Our blog

Sharing what we know is what we love most. If we’re not writing something worth reading then we’re doing something worth writing.

Published on June 14th, 2018 by Jamie Summers

Taking a Strategic Interest in Your Customer

The following is an excerpt from my Number One Best Selling book, Socially Intelligent Selling.

Building on the previous discussion, l expand on the relationship rope concept by introducing four ways to find and build common ground with a customer.  They are part of the toolkit that will help the sales team show warmth before they show their strength.  I turn to the flip chart and ask the group to imagine that their customer wants a GoPro to take on holiday to the Greek islands.

 

 

“How could you find common ground in that conversation?” I enquire.

Naomi starts them off. “Oh, Greece!  Wonderful.  I went last year – what’s your favourite island?”

“Nice.  That’s same common ground.  What about similar common ground?” I probe deeper.

This time Zoe contributes.  “Ah, you’re off to Greece.  I love the Mediterranean. I went to Spain last year – which island would you recommend in Greece?”

“You’re on fire.  Okay, how about third-party common ground?  This is where you don’t have any same or similar common ground with the customer but you know somebody who does.  This still strengthens your relationship and adds another strand to your relationship rope.”

“Easy,” chirps Peter. “Oh, my friend Fred runs boat excursions on one of the islands out there. Which one have you stayed on?”

“Good. How could you take that further?”

The group think for a few moments, but no one can come up with an answer.

“How about,” I help them, “’Let me give you Fred’s email address – he runs an amazing boating company across the Greek islands and I’m sure he can get you cheap tickets.’ This deepens your trust and relationship with the customer.”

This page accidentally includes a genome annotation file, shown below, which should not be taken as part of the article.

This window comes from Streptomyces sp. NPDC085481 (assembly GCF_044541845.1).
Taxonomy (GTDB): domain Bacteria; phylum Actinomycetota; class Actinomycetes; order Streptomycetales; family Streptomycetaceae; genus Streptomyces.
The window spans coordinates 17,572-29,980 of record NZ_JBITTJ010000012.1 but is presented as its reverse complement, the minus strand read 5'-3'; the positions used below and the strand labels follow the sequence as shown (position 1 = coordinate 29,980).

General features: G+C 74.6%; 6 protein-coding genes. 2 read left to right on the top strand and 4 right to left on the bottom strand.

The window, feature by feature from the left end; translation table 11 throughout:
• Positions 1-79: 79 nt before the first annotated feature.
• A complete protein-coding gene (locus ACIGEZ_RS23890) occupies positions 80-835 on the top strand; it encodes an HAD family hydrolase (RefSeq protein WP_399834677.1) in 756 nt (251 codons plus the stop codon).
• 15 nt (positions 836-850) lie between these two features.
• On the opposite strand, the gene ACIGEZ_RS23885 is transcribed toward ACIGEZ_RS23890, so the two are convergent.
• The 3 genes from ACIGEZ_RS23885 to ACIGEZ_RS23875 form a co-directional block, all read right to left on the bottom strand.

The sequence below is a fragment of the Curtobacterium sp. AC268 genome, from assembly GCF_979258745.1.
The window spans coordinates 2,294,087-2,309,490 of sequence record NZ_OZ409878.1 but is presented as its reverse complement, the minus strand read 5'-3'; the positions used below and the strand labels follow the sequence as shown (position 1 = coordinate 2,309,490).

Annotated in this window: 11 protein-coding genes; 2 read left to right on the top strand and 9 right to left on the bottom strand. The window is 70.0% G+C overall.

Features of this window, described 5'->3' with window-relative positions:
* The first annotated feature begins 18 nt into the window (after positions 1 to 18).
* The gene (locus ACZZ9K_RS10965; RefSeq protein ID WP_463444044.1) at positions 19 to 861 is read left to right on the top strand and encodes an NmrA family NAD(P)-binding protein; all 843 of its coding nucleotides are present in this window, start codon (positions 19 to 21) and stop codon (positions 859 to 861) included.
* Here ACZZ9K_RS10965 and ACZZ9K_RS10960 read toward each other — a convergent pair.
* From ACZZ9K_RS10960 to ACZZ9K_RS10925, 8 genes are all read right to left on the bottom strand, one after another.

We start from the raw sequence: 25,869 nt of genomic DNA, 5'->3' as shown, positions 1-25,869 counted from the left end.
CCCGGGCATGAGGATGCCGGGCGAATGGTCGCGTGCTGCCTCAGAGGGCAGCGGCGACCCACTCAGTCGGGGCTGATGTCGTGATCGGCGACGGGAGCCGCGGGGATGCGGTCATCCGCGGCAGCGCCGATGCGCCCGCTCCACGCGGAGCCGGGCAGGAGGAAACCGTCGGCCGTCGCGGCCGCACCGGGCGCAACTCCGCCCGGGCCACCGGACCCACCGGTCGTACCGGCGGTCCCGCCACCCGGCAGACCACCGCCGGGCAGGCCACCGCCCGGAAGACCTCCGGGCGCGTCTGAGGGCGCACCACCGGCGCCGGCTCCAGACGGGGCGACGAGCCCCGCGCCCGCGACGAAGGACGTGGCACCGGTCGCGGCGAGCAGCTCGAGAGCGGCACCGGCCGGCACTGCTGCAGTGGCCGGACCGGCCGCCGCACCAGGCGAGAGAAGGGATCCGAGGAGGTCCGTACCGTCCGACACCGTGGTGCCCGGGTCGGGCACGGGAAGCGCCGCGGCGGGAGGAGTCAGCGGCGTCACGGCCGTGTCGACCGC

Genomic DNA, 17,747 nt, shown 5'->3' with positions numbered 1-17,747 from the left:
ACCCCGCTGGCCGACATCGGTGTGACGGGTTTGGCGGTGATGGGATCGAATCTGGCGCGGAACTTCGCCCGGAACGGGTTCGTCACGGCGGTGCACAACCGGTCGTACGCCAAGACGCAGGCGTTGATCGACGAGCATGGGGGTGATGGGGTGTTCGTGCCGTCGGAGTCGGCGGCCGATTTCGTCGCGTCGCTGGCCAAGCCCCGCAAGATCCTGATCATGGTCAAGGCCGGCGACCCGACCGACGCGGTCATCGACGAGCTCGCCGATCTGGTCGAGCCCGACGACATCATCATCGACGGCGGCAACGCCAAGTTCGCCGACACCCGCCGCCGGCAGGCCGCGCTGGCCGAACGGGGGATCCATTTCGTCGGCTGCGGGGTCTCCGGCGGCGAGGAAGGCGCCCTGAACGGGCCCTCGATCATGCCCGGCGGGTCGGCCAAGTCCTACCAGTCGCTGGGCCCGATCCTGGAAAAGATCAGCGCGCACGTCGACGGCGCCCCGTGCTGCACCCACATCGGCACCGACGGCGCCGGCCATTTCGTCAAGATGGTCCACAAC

The group nods. It’s dawning on them how powerful finding and building common ground can be.

“What about this last drawing here? Taking a strategic interest. What’s that?”

“Is it where you ask questions?” Steve enquires.

“Yes. It comes into play when you don’t have any common ground. In this case, when you don’t know anything about the Greek islands. You show warmth with the customer by taking an interest. What could you ask them?”

“I’ve never been to the Greek islands. Why are you going there?” Naomi suggests.

“Spot on. The objective behind finding common ground or taking a strategic interest is to engage your potential customer so that they feel warmth towards you.

“Holding a brief but authentic, warm conversation with your customer will help them feel you’ve taken an interest in them, whether you have a common interest or not.

“The fact that you’ve listened to and engaged with them will help the sales process to operate on a different level from ‘I’ve  come in for a GoPro.’ ‘Yes, we’ve got one for £299. Would you like it?’”

The group laugh.

“Best of all, it gives you information. It means you can use that knowledge later when up-selling or cross-selling.

“Warmth and relationship building add extra strands to the relationship rope you’ve created, strengthening it further. This moves you one step closer to becoming socially intelligent at selling.”

 


In my Number One Best Selling book, Socially Intelligent Selling, I explore, in-depth, the various methods to help strengthen your relationship rope to build better, more enduring relationships with your customers.

Socially Intelligent Selling Paperback Book